Wait for it, it will Amaze
The Japanese major has announced that it will focus on the Brio platform for its new offerings. We take a sneak peek at the Amaze, touted as Dzire killer. Sumant Banerji writes. Amaze vs the othersautos Updated: Jan 08, 2013 15:30 IST
Its launch is still a good five months away, and it has already created quite a buzz in the market, to the extent that it is clearly the car that the industry is waiting for in 2013, upstaging an equally compelling EcoSport from Ford, and is being touted as the frontrunner for the big awards for next year even as the jury is still out for this year's winners.
We are talking of Honda's new entry-level sedan to rival Maruti Dzire, the Amaze. The buildup would not have been as much had it been just a Dzire rival. What is more compelling is that Amaze would also be Honda's first diesel car in India, and its smallest diesel model worldwide till date.
For a company that is known to be finicky about quality, and one that has suffered in India by far the most for the lack of a diesel power train, this has GOT to get the top billing. Nobody has done exhaustive runs with the car, just got a look in. Here is what we found.
Exterior: Brio with a boost?
Sure it is. But unlike most cars in this category, the Amaze has its own distinct character.
From the front, there is no mistaking that it is a Brio. The few alterations like two chrome lining on the grille and a bigger air dam are microscopic and cosmetic. The pear-shaped headlamps are the same, and the overall stance and demeanour identical.
As with the Brio, the Amaze looks sharp and chiseled, with strong lines. The rear is where most of the artistry has happened. The boot flows with the body, and though it remains a sub 4-metre vehicle (to qualify for lower tariffs) neither is it an ill-fitting accessory nor does it look hacked off for the tape-measure. There are lines all around the vehicle - on the front, side and at the back as if it has been scored by the sword of a Samurai. Rounding off are the tail lamps that remind you of stablemate City.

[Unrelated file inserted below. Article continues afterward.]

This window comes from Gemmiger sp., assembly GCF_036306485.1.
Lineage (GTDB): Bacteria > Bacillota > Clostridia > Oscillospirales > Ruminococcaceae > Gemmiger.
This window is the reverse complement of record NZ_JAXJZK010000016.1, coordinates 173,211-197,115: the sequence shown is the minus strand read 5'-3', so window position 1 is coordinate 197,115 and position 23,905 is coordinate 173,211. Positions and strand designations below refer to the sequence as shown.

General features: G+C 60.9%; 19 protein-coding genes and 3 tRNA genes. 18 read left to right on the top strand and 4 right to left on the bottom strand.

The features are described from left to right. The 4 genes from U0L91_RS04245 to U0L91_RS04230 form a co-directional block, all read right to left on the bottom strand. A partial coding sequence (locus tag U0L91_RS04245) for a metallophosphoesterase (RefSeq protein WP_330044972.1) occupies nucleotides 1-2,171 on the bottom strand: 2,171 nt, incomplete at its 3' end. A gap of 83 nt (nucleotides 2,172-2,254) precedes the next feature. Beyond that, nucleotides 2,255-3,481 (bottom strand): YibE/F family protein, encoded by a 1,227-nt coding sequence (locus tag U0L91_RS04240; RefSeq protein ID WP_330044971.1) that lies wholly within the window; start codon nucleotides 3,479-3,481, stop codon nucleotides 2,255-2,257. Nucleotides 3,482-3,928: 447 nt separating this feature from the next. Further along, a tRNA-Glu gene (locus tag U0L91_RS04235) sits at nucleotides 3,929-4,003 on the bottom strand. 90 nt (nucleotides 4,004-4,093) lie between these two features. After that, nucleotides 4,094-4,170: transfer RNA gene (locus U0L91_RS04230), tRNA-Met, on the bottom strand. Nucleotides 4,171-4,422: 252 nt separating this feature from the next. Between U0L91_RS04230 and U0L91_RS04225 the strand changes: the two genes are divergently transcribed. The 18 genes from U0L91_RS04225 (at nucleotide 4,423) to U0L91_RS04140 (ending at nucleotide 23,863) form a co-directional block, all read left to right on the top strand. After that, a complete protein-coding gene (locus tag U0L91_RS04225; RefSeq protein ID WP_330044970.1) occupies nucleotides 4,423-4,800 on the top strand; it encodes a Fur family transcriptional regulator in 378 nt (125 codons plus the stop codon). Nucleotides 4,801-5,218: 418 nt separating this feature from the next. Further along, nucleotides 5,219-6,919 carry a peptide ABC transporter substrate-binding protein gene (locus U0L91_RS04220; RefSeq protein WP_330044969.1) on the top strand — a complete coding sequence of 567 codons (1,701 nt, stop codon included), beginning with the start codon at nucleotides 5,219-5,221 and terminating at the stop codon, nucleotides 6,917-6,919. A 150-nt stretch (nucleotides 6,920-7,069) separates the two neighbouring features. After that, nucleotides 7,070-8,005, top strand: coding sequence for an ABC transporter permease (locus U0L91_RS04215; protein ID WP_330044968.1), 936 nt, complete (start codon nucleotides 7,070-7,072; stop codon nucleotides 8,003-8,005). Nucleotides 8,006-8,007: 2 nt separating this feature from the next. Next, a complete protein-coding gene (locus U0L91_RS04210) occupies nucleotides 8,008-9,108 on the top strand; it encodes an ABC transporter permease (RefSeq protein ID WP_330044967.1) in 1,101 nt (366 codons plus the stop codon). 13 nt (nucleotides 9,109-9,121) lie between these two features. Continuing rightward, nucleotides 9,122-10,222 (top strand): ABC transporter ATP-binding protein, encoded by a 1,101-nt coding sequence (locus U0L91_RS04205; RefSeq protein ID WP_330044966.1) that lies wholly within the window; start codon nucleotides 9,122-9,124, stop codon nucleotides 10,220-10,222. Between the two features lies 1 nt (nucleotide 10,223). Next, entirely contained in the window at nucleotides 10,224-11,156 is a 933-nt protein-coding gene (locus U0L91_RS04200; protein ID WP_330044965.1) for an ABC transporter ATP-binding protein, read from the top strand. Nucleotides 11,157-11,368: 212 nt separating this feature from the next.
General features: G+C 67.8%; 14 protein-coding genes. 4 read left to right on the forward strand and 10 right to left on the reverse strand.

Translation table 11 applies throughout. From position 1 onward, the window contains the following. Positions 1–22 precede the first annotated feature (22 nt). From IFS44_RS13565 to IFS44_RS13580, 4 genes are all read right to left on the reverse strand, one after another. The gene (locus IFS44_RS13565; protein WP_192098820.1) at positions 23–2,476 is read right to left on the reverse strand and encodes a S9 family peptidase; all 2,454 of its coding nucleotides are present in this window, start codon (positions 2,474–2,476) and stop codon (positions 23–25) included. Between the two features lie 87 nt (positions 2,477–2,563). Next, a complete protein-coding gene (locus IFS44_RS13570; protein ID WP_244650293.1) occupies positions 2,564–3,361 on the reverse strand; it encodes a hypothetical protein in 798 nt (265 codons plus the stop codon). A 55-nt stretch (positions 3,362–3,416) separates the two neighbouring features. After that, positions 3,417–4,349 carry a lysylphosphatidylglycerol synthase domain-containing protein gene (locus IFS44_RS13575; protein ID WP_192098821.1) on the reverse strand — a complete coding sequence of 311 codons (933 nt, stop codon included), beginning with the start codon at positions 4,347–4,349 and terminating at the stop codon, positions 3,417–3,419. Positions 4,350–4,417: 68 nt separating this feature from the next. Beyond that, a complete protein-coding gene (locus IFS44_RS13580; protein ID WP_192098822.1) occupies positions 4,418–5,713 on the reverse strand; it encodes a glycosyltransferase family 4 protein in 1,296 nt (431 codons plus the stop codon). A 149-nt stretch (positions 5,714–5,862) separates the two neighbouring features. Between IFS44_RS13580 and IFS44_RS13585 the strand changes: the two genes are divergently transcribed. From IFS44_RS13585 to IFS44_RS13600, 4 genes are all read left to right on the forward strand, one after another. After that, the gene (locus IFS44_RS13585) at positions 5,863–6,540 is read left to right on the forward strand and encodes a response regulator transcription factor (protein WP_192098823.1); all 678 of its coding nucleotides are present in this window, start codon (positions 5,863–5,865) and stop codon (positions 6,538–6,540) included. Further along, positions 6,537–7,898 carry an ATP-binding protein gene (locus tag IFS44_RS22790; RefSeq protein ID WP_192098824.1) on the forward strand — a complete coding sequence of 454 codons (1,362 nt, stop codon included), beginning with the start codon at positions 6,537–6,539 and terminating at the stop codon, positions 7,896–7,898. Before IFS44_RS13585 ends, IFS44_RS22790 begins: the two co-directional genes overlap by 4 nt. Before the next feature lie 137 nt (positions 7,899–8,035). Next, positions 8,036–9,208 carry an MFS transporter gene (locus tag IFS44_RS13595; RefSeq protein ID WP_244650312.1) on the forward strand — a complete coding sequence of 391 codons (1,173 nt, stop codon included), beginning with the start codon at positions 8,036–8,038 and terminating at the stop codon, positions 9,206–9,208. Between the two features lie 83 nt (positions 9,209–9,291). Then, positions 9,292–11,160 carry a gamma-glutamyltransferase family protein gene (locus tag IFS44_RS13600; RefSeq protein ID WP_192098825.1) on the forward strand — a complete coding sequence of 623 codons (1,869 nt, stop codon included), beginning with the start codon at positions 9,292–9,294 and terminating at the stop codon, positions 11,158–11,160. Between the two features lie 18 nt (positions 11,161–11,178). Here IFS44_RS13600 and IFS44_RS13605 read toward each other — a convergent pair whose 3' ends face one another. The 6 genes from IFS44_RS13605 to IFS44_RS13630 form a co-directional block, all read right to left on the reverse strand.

Having done so much on the outside, the engineers were surely out of breath when it came to interiors. Not that it demanded a whole lot of changes. The dashboard and instrument panel were identical to the Brio. You may fault it for being simplistic, but the fit and finish are good and the quality top notch. The seats are comfortable providing the right kind of cushioning.
What is incredible is the amount of space Honda has managed to carve out at the back. When it is launched, the Amaze will be clearly the benchmark for space among sub-4-metre sedans. The only car that offers better leg room is the Etios, which is longer. And the Honda has exploited the Dzire's achilles heel as well - the boot is bigger.
The Amaze will be powered by a 1.5 litre, 4-cylinder engine. The exact specifications of the engine have not been revealed yet, as the car is yet to be road-tested in India. It offers enough power and torque to compete with peers. Honda has always been particular about the smoothness of an engine and hence diesel posed a peculiar but existential challenge. The engine is noisy and has a fair bit of harshness. But it takes off well from as low as 1,200rpm.
The perceptible changes from the Brio include a heavier steering and stiffer suspension that go in line with a heavier, bigger car. The handling is also decent and it holds its line well, though one did feel that 15" tyres would be better suited. Smaller tyres, however, mean better fuel economy. The one grouse was the car's surprisingly high body roll, especially at the rear - something completely unexpected in a Honda.